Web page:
“And her rival also provoked her severely, to make her miserable, because the Lord had closed her womb. So it was, year by year, when she went up to the house of the Lord, that she provoked her; therefore she wept and did not eat. Then Elkanah her husband said to her, “Hannah, why do you weep? Why do you not eat? And why is your heart grieved? Am I not better to you than ten sons?”
— 1st Samuel 1:6-8 NKJV

  Hannah just can’t take it anymore. Not only is she being provoked by her husband’s other wife while endure the public shame of barrenness, but not even he understands the pain she’s experiencing. A river of tears wells up in her eyes like a dam that’s about to break open. She has no appetite. She abruptly get’s up and runs out. And finally she gets to the house of the LORD to pour out her soul in pray! And here we discover that if you want to experience God’s favor when your circumstances look unfavorable, you’ve got to… 

Let Your Pain Push You to Prayer

    Our pain often pushes us to other things like addiction, bitterness or getting even with those who hurt us. But it’s never enough and the pain remains. But it’s not until your pain pushes you to prayer, that you begin to experience God’s favor.

    My mother’s pain in losing Carla led her to search her heart. She told me that she began to realize that she had her own ideas about what it meant to be a mother and wasn’t ready for what it would really require of her. She began to surrender her will to the Lord’s in prayer. She told Him that it didn’t matter whether He gave her a boy or a girl, she would trust Him to give her a child how and when He sees it’s best for her. Carla died a day after my mother’s birthday on February 14th 1977, Valentines day. 2 years later the Lord blessed my mother with a handsome little boy she named Samuel, which is my middle name, for the little boy was me. My mother let her pain push her to prayer.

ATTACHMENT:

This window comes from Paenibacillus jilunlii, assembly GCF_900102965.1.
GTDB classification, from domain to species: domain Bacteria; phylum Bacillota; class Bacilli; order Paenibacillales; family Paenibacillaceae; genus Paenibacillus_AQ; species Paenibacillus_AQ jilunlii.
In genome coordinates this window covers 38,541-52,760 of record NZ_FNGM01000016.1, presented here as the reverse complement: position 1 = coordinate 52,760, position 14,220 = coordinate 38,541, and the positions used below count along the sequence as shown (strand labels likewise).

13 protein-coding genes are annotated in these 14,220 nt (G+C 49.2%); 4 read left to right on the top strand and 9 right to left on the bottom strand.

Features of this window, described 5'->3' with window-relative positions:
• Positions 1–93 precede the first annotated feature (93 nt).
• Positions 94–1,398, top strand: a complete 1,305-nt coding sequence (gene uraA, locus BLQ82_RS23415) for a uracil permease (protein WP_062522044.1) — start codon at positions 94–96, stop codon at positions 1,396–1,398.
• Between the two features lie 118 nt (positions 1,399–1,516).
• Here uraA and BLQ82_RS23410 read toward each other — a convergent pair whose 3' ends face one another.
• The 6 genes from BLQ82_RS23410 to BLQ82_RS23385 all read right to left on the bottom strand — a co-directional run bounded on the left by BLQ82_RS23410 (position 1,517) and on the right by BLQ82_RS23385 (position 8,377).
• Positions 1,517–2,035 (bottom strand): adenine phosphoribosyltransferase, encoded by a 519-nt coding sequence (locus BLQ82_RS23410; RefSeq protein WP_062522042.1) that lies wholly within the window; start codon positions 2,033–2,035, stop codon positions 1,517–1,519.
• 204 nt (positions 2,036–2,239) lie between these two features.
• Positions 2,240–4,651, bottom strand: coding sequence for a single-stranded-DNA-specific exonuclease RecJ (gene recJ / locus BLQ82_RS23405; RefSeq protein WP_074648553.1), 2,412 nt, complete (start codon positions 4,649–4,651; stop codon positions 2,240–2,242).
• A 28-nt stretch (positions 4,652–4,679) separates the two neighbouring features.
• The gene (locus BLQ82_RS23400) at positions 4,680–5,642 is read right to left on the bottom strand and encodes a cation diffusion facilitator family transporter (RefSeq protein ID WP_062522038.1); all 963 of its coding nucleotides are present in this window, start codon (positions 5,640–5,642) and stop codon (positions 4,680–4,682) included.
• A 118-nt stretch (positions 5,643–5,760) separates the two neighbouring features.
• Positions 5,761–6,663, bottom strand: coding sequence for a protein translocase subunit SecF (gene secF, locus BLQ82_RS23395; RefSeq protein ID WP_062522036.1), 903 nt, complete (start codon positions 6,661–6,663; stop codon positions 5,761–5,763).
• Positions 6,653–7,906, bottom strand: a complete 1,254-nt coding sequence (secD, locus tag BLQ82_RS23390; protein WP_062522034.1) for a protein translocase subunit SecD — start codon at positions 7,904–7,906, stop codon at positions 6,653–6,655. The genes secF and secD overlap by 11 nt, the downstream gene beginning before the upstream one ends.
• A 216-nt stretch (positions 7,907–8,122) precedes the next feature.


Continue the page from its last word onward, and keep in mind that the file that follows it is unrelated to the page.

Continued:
Throughout Hannah’s story, no one seems to get her. No one understands her pain. Clearly Peninah doesn’t understand her pain, because she is intentionally adding to it. Elkanah doesn’t understand understand her pain. God bless him, but every time he tries to show his care and sympathy, it unintentionally causes Hannah even more pain. And as we’re about to see, when Hannah goes to the house of the Lord to prayer, Eli doesn’t even get her. 

    Yet I can hear God saying to you, “Even when your friends, family or even the church doesn’t get your pain, I do!” Bring your pain, your problems, your hurts to Me, God says. When no one else is listening, God says, “I’m listening.” He is the best therapist. He says, “Pull up a seat and tell Me all that’s troubling you and let Me regulate your mind.” He loves you. He sees what you’re going through and if you’ll let your pain push you to prayer, He stands ready to grant you His favor!

    Hannah begins to pour out, in tears, the bitterness and anguish of her soul. She’s finally found her safe place to get it all out in the presence of God. Then she utters this beautiful prayer in verse 11…